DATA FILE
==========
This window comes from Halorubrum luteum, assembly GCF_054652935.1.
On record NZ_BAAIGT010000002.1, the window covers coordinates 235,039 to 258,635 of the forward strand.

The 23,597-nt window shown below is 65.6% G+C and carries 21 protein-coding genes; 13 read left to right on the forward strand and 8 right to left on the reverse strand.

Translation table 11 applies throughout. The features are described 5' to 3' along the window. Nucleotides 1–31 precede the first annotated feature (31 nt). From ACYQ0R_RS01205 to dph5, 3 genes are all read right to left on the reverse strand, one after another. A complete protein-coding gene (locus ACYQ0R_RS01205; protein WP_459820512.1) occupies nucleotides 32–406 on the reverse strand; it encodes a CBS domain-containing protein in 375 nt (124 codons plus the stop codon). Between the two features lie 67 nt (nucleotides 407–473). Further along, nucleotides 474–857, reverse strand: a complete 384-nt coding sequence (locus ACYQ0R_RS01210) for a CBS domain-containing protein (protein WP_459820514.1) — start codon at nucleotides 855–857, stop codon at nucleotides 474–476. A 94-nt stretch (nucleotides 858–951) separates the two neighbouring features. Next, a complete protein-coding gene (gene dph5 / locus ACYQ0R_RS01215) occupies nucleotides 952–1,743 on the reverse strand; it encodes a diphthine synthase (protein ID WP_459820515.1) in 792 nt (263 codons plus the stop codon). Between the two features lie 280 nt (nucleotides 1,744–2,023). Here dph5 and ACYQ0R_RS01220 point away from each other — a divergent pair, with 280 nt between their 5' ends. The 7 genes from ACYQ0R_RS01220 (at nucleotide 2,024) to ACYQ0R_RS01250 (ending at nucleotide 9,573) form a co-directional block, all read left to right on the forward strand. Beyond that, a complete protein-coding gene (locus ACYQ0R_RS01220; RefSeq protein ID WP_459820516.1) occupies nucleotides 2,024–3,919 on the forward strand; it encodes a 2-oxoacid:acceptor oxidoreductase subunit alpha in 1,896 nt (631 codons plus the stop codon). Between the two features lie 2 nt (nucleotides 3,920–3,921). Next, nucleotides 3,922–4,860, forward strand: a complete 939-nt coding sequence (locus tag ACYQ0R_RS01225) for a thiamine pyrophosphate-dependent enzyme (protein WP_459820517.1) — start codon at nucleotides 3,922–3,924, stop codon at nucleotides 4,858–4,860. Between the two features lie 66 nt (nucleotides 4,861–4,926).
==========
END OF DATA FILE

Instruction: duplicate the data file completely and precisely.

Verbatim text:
This window comes from Halorubrum luteum, assembly GCF_054652935.1.
On record NZ_BAAIGT010000002.1, the window covers coordinates 235,039 to 258,635 of the forward strand.

The 23,597-nt window shown below is 65.6% G+C and carries 21 protein-coding genes; 13 read left to right on the forward strand and 8 right to left on the reverse strand.

Translation table 11 applies throughout. The features are described 5' to 3' along the window. Nucleotides 1–31 precede the first annotated feature (31 nt). From ACYQ0R_RS01205 to dph5, 3 genes are all read right to left on the reverse strand, one after another. A complete protein-coding gene (locus ACYQ0R_RS01205; protein WP_459820512.1) occupies nucleotides 32–406 on the reverse strand; it encodes a CBS domain-containing protein in 375 nt (124 codons plus the stop codon). Between the two features lie 67 nt (nucleotides 407–473). Further along, nucleotides 474–857, reverse strand: a complete 384-nt coding sequence (locus ACYQ0R_RS01210) for a CBS domain-containing protein (protein WP_459820514.1) — start codon at nucleotides 855–857, stop codon at nucleotides 474–476. A 94-nt stretch (nucleotides 858–951) separates the two neighbouring features. Next, a complete protein-coding gene (gene dph5 / locus ACYQ0R_RS01215) occupies nucleotides 952–1,743 on the reverse strand; it encodes a diphthine synthase (protein ID WP_459820515.1) in 792 nt (263 codons plus the stop codon). Between the two features lie 280 nt (nucleotides 1,744–2,023). Here dph5 and ACYQ0R_RS01220 point away from each other — a divergent pair, with 280 nt between their 5' ends. The 7 genes from ACYQ0R_RS01220 (at nucleotide 2,024) to ACYQ0R_RS01250 (ending at nucleotide 9,573) form a co-directional block, all read left to right on the forward strand. Beyond that, a complete protein-coding gene (locus ACYQ0R_RS01220; RefSeq protein ID WP_459820516.1) occupies nucleotides 2,024–3,919 on the forward strand; it encodes a 2-oxoacid:acceptor oxidoreductase subunit alpha in 1,896 nt (631 codons plus the stop codon). Between the two features lie 2 nt (nucleotides 3,920–3,921). Next, nucleotides 3,922–4,860, forward strand: a complete 939-nt coding sequence (locus tag ACYQ0R_RS01225) for a thiamine pyrophosphate-dependent enzyme (protein WP_459820517.1) — start codon at nucleotides 3,922–3,924, stop codon at nucleotides 4,858–4,860. Between the two features lie 66 nt (nucleotides 4,861–4,926).